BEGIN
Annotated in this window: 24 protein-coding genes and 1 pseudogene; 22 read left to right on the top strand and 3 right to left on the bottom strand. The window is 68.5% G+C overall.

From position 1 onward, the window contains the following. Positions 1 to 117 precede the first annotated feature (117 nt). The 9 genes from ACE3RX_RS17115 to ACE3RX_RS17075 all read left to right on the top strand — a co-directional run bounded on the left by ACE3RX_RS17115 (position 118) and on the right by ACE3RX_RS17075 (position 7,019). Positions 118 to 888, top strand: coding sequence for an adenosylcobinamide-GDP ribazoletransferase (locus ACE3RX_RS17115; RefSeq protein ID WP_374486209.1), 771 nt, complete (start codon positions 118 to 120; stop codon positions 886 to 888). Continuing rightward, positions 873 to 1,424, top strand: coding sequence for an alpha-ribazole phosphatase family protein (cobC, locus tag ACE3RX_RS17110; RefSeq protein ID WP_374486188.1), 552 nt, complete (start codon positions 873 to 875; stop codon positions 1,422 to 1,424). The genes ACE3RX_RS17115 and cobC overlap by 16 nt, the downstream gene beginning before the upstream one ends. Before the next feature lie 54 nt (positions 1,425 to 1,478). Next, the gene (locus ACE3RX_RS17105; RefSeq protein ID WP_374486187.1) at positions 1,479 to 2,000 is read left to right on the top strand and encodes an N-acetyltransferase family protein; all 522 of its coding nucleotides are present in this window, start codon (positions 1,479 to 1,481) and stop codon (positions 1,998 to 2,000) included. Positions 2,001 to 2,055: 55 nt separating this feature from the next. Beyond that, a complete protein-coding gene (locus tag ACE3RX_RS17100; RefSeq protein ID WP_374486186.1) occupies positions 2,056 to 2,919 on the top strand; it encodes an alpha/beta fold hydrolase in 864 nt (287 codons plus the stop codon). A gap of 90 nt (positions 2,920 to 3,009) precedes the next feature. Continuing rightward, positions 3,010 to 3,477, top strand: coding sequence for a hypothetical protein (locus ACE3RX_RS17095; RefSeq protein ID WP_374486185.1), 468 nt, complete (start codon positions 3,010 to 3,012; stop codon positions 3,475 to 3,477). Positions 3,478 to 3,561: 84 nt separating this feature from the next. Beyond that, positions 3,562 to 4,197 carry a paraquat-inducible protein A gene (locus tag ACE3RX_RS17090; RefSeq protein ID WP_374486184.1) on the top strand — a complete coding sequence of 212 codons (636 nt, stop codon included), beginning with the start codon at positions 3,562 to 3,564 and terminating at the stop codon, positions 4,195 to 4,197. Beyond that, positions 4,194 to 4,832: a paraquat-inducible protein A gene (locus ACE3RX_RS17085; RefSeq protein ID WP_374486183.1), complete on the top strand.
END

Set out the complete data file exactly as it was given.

Annotated in this window: 24 protein-coding genes and 1 pseudogene; 22 read left to right on the top strand and 3 right to left on the bottom strand. The window is 68.5% G+C overall.

From position 1 onward, the window contains the following. Positions 1 to 117 precede the first annotated feature (117 nt). The 9 genes from ACE3RX_RS17115 to ACE3RX_RS17075 all read left to right on the top strand — a co-directional run bounded on the left by ACE3RX_RS17115 (position 118) and on the right by ACE3RX_RS17075 (position 7,019). Positions 118 to 888, top strand: coding sequence for an adenosylcobinamide-GDP ribazoletransferase (locus ACE3RX_RS17115; RefSeq protein ID WP_374486209.1), 771 nt, complete (start codon positions 118 to 120; stop codon positions 886 to 888). Continuing rightward, positions 873 to 1,424, top strand: coding sequence for an alpha-ribazole phosphatase family protein (cobC, locus tag ACE3RX_RS17110; RefSeq protein ID WP_374486188.1), 552 nt, complete (start codon positions 873 to 875; stop codon positions 1,422 to 1,424). The genes ACE3RX_RS17115 and cobC overlap by 16 nt, the downstream gene beginning before the upstream one ends. Before the next feature lie 54 nt (positions 1,425 to 1,478). Next, the gene (locus ACE3RX_RS17105; RefSeq protein ID WP_374486187.1) at positions 1,479 to 2,000 is read left to right on the top strand and encodes an N-acetyltransferase family protein; all 522 of its coding nucleotides are present in this window, start codon (positions 1,479 to 1,481) and stop codon (positions 1,998 to 2,000) included. Positions 2,001 to 2,055: 55 nt separating this feature from the next. Beyond that, a complete protein-coding gene (locus tag ACE3RX_RS17100; RefSeq protein ID WP_374486186.1) occupies positions 2,056 to 2,919 on the top strand; it encodes an alpha/beta fold hydrolase in 864 nt (287 codons plus the stop codon). A gap of 90 nt (positions 2,920 to 3,009) precedes the next feature. Continuing rightward, positions 3,010 to 3,477, top strand: coding sequence for a hypothetical protein (locus ACE3RX_RS17095; RefSeq protein ID WP_374486185.1), 468 nt, complete (start codon positions 3,010 to 3,012; stop codon positions 3,475 to 3,477). Positions 3,478 to 3,561: 84 nt separating this feature from the next. Beyond that, positions 3,562 to 4,197 carry a paraquat-inducible protein A gene (locus tag ACE3RX_RS17090; RefSeq protein ID WP_374486184.1) on the top strand — a complete coding sequence of 212 codons (636 nt, stop codon included), beginning with the start codon at positions 3,562 to 3,564 and terminating at the stop codon, positions 4,195 to 4,197. Beyond that, positions 4,194 to 4,832: a paraquat-inducible protein A gene (locus ACE3RX_RS17085; RefSeq protein ID WP_374486183.1), complete on the top strand.